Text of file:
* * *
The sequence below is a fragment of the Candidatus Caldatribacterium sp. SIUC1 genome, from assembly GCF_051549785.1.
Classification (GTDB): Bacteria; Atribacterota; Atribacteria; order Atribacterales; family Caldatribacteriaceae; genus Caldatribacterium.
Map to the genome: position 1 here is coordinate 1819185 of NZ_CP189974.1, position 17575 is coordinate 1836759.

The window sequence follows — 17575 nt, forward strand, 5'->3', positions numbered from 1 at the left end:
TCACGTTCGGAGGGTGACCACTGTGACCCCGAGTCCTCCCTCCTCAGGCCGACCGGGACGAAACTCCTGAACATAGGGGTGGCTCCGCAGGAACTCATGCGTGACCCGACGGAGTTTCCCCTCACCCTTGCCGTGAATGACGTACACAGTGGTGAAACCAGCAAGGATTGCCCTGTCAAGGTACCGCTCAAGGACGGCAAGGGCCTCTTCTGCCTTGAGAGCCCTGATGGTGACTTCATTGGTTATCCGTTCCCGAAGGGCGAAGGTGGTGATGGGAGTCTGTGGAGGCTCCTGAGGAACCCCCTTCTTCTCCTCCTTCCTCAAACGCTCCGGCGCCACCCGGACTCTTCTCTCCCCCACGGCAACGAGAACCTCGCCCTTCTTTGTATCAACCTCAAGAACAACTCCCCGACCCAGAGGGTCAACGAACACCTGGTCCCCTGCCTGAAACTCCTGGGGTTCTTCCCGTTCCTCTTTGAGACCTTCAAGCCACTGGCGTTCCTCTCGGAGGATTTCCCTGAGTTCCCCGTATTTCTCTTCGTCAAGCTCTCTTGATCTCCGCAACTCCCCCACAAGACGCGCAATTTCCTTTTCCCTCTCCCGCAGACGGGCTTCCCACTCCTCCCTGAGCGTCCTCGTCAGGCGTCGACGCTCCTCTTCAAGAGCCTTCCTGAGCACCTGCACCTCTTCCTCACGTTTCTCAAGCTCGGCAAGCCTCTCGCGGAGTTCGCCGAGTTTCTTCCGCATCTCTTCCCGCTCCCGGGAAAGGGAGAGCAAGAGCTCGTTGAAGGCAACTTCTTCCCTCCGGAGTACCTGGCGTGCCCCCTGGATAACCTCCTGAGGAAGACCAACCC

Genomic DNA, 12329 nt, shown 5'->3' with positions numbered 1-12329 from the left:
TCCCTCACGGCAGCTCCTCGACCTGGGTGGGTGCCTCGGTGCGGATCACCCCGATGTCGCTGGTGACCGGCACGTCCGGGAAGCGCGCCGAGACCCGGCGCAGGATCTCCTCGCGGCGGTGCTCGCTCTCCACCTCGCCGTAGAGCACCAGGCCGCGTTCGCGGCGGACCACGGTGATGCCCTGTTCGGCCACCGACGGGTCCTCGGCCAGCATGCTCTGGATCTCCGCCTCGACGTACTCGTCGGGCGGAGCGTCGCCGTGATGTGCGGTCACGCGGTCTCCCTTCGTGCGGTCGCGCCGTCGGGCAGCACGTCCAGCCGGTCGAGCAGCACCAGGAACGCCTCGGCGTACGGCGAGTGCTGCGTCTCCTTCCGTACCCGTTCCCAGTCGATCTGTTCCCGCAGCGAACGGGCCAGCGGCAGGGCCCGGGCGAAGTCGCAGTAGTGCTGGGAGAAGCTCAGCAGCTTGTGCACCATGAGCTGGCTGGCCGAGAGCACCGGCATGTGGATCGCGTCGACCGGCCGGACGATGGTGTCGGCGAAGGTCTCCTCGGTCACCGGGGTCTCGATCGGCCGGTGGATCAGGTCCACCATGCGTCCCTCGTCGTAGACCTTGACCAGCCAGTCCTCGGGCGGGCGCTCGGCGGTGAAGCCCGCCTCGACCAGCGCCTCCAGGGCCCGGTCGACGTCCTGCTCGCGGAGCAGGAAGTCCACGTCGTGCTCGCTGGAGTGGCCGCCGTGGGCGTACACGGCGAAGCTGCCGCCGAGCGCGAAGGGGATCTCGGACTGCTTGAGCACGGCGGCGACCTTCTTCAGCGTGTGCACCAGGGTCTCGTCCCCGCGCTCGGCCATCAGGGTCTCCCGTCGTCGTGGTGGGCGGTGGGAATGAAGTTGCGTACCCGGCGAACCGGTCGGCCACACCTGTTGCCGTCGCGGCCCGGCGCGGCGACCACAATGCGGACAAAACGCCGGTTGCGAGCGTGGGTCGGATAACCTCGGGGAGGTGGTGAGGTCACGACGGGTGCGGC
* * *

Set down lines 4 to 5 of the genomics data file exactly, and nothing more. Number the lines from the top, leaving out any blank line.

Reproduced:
The window sequence follows — 17575 nt, forward strand, 5'->3', positions numbered from 1 at the left end:
TCACGTTCGGAGGGTGACCACTGTGACCCCGAGTCCTCCCTCCTCAGGCCGACCGGGACGAAACTCCTGAACATAGGGGTGGCTCCGCAGGAACTCATGCGTGACCCGACGGAGTTTCCCCTCACCCTTGCCGTGAATGACGTACACAGTGGTGAAACCAGCAAGGATTGCCCTGTCAAGGTACCGCTCAAGGACGGCAAGGGCCTCTTCTGCCTTGAGAGCCCTGATGGTGACTTCATTGGTTATCCGTTCCCGAAGGGCGAAGGTGGTGATGGGAGTCTGTGGAGGCTCCTGAGGAACCCCCTTCTTCTCCTCCTTCCTCAAACGCTCCGGCGCCACCCGGACTCTTCTCTCCCCCACGGCAACGAGAACCTCGCCCTTCTTTGTATCAACCTCAAGAACAACTCCCCGACCCAGAGGGTCAACGAACACCTGGTCCCCTGCCTGAAACTCCTGGGGTTCTTCCCGTTCCTCTTTGAGACCTTCAAGCCACTGGCGTTCCTCTCGGAGGATTTCCCTGAGTTCCCCGTATTTCTCTTCGTCAAGCTCTCTTGATCTCCGCAACTCCCCCACAAGACGCGCAATTTCCTTTTCCCTCTCCCGCAGACGGGCTTCCCACTCCTCCCTGAGCGTCCTCGTCAGGCGTCGACGCTCCTCTTCAAGAGCCTTCCTGAGCACCTGCACCTCTTCCTCACGTTTCTCAAGCTCGGCAAGCCTCTCGCGGAGTTCGCCGAGTTTCTTCCGCATCTCTTCCCGCTCCCGGGAAAGGGAGAGCAAGAGCTCGTTGAAGGCAACTTCTTCCCTCCGGAGTACCTGGCGTGCCCCCTGGATAACCTCCTGAGGAAGACCAACCC